The underwater research vessel R/V Petrel—the ship-hunting craft funded by co-founder of Microsoft Paul Allen—added to its astonishing list of recently discovered shipwreck when it detected the final resting spot of the U.S.S. Juneau.
The Atlanta-class light cruiser was sunk by Japanese torpedoes during the battle of Guadalcanal in the Solomon Islands in November 1942. The explosion and its aftermath killed 687 members of the ship’s nearly 700-person crew.
According to a press release, the Petrel identified the ship lying on its side on March 17 about 2.6 miles below the surface. The following day, the identity of the vessel was confirmed using underwater cameras.
That the ship happened to be spotted on St. Patrick’s day is somewhat fitting, since the Sullivan brothers, the close-knit members of an Irish-American family, whose story inspired the 1944 film The Fighting Sullivans, were five of the men killed in the tragedy.
“We certainly didn’t plan to find the Juneau on St. Patrick’s Day. The variables of these searches are just too great,” Robert Kraft, director of subsea operations for Paul Allen, says in the release.
Sarah Gibbens at National Geographic reports that the Sullivan brothers, George, Frank, Joe, Matt, and Al, natives of Waterloo, Iowa, enlisted in the Navy together soon after Pearl Harbor. While Naval regulations did not allow siblings to serve in the same unit, the Sullivans refused to join unless they were allowed to serve together. Their deaths became a national story, the Naval History and Heritage Command writes, eliciting an outpouring of sympathy and condolences. An image of the brothers was used to sell war bonds and their remaining family, their parents and a sister, spent the rest of the war traveling to more than 200 shipyards and manufacturing plants to inspire workers to keep up the pace to end the fighting more quickly. Two Navy ships, one commissioned in 1943 and one built in 1993 were named The Sullivans in honor of the brothers.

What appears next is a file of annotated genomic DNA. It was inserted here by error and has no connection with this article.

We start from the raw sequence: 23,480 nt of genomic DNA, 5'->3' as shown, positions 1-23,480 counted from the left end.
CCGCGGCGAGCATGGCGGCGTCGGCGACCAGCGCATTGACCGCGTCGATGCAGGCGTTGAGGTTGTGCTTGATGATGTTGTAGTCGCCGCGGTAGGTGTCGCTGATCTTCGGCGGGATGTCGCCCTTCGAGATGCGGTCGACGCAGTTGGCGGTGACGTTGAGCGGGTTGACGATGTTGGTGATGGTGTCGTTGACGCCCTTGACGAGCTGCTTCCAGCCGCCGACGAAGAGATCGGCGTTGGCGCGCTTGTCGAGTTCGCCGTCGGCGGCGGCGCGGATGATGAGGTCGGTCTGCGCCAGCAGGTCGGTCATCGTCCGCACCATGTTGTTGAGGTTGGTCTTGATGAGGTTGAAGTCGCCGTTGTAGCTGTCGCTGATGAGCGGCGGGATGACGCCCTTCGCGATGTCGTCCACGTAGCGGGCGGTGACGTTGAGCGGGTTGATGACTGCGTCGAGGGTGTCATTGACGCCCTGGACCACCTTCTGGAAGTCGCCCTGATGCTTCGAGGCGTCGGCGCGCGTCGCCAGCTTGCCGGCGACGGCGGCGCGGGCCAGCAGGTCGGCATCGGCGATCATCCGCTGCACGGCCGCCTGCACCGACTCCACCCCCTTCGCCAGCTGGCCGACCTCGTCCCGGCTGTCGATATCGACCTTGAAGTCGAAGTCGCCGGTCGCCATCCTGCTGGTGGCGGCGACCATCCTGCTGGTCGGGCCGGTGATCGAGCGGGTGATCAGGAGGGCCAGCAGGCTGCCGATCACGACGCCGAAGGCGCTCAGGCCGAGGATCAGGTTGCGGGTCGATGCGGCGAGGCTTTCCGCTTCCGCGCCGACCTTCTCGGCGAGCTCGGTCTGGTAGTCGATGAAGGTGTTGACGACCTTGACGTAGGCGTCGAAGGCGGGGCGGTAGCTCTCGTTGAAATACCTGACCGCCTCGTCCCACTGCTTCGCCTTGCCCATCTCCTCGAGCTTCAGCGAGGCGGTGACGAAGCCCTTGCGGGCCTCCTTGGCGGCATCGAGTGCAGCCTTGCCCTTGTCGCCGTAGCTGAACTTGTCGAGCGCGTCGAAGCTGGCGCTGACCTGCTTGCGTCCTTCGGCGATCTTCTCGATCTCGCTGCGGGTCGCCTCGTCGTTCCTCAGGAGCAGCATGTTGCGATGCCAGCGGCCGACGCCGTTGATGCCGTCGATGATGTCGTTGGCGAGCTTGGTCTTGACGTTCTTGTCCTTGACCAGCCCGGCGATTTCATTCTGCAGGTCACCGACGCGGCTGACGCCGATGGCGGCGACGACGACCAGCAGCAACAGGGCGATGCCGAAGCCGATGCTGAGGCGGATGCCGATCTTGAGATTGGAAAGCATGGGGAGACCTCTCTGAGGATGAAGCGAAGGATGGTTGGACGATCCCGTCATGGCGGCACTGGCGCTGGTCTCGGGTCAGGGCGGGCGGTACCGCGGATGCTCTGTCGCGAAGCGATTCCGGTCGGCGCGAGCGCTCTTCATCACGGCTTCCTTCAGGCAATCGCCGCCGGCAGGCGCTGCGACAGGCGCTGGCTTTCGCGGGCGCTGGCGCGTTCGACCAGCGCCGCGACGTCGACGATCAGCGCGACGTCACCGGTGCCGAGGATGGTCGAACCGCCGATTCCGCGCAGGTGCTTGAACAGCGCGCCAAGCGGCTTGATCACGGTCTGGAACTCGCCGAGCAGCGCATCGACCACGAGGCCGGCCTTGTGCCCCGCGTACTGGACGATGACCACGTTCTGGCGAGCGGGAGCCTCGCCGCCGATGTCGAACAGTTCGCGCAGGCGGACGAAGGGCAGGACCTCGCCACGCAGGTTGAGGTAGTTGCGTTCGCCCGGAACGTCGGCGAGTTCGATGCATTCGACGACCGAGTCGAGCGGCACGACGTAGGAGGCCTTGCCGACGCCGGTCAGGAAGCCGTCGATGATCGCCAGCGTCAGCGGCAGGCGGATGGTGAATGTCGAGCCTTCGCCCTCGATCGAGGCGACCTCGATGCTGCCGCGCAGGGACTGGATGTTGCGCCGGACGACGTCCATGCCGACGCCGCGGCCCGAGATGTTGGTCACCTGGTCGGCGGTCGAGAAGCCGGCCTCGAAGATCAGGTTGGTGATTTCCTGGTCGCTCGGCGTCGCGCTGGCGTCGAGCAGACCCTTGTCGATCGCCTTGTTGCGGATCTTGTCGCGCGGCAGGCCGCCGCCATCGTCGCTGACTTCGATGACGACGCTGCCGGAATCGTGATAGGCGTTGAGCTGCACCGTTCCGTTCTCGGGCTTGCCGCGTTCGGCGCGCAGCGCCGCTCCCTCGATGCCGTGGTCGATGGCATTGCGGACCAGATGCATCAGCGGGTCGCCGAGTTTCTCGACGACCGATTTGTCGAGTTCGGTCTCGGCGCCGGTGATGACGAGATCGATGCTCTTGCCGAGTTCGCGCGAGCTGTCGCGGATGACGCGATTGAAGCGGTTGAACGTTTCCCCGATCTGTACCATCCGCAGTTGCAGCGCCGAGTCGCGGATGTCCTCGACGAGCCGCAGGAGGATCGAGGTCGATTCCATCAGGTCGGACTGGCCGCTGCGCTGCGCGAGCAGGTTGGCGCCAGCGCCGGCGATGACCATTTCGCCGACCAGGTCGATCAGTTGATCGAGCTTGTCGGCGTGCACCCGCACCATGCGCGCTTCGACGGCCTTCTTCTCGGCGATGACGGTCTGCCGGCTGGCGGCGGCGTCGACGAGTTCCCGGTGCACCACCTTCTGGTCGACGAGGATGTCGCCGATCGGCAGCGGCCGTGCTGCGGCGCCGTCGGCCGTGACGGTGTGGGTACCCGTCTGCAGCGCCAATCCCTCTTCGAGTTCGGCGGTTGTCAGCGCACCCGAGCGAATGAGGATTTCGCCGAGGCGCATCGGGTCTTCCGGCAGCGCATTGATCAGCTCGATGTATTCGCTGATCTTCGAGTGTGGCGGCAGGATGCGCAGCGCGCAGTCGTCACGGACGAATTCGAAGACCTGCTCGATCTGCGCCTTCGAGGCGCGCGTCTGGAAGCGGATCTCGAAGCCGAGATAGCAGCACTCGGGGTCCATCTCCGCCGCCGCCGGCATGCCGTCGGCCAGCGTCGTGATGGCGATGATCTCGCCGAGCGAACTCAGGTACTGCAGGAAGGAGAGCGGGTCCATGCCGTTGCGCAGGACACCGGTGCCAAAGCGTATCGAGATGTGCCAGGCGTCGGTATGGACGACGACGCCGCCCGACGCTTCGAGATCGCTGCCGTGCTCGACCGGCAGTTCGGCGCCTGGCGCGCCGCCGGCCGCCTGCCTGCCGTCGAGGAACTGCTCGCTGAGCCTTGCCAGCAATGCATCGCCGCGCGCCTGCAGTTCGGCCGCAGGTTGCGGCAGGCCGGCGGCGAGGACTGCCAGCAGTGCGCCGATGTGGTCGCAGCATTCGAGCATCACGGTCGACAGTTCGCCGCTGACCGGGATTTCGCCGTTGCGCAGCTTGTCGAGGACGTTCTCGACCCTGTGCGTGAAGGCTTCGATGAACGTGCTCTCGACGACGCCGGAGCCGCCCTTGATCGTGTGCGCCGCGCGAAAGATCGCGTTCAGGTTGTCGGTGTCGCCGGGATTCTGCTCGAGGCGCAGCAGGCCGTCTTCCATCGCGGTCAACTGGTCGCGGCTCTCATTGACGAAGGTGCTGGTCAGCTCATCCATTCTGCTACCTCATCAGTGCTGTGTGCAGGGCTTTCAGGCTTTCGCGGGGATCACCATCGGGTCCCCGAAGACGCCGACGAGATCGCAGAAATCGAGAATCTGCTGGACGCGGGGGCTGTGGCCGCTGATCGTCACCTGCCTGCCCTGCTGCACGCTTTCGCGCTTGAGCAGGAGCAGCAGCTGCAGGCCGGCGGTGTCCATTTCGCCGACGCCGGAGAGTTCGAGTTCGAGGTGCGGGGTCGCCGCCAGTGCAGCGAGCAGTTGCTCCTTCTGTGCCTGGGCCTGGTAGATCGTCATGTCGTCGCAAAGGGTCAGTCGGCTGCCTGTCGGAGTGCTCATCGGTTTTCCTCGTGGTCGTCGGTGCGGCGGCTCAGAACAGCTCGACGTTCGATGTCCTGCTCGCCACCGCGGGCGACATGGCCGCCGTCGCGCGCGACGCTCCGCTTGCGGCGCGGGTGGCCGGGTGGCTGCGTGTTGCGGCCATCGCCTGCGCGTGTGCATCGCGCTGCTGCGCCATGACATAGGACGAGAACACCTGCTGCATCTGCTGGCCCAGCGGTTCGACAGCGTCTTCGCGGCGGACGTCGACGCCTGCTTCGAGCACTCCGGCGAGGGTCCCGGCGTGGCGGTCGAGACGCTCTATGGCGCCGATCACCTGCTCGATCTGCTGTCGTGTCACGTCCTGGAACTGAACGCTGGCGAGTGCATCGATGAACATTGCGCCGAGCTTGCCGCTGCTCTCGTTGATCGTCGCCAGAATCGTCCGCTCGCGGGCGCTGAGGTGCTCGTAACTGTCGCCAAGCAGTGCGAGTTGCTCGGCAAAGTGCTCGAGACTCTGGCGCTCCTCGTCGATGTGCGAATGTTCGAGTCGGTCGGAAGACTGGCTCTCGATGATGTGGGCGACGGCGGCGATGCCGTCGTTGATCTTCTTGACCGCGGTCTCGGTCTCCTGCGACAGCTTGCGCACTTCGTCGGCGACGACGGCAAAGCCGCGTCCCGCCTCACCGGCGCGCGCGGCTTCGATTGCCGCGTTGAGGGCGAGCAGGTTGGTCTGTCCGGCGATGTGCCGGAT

The U.S.S Juneau had a short service life in the war. Launched in February 1942, the ship engaged in the Battle of Santa Cruz Islands in October 1942 before being assigned to protect the aircraft carrier Enterprise. It engaged the Japanese fleet at Guadalcanal on November 13, taking a torpedo to the side. Later that day, while heading to a nearby island for repairs, a Japanese submarine launched two torpedoes, which hit the Juneau.
According to the press release, the explosion cut the ship in two and killed the majority of the soldiers on board. Though as many as 115 crewmembers survived the initial sinking, when rescuers arrived days later, only 10 survivors remained.
This is not the first wreck found by the Petrel. Earlier this month, the ship located the wreck of the U.S.S. Lexington, an aircraft carrier destroyed during the May, 1942, Battle of Coral Sea. Last year, the ship found the U.S.S. Indianapolis the ship that delivered the components of one of the first nuclear bombs to the Northern Mariana Islands in 1945. It also discovered the Italian naval ship Artigliere last year and the Japanese battleship Musashi in March 2015.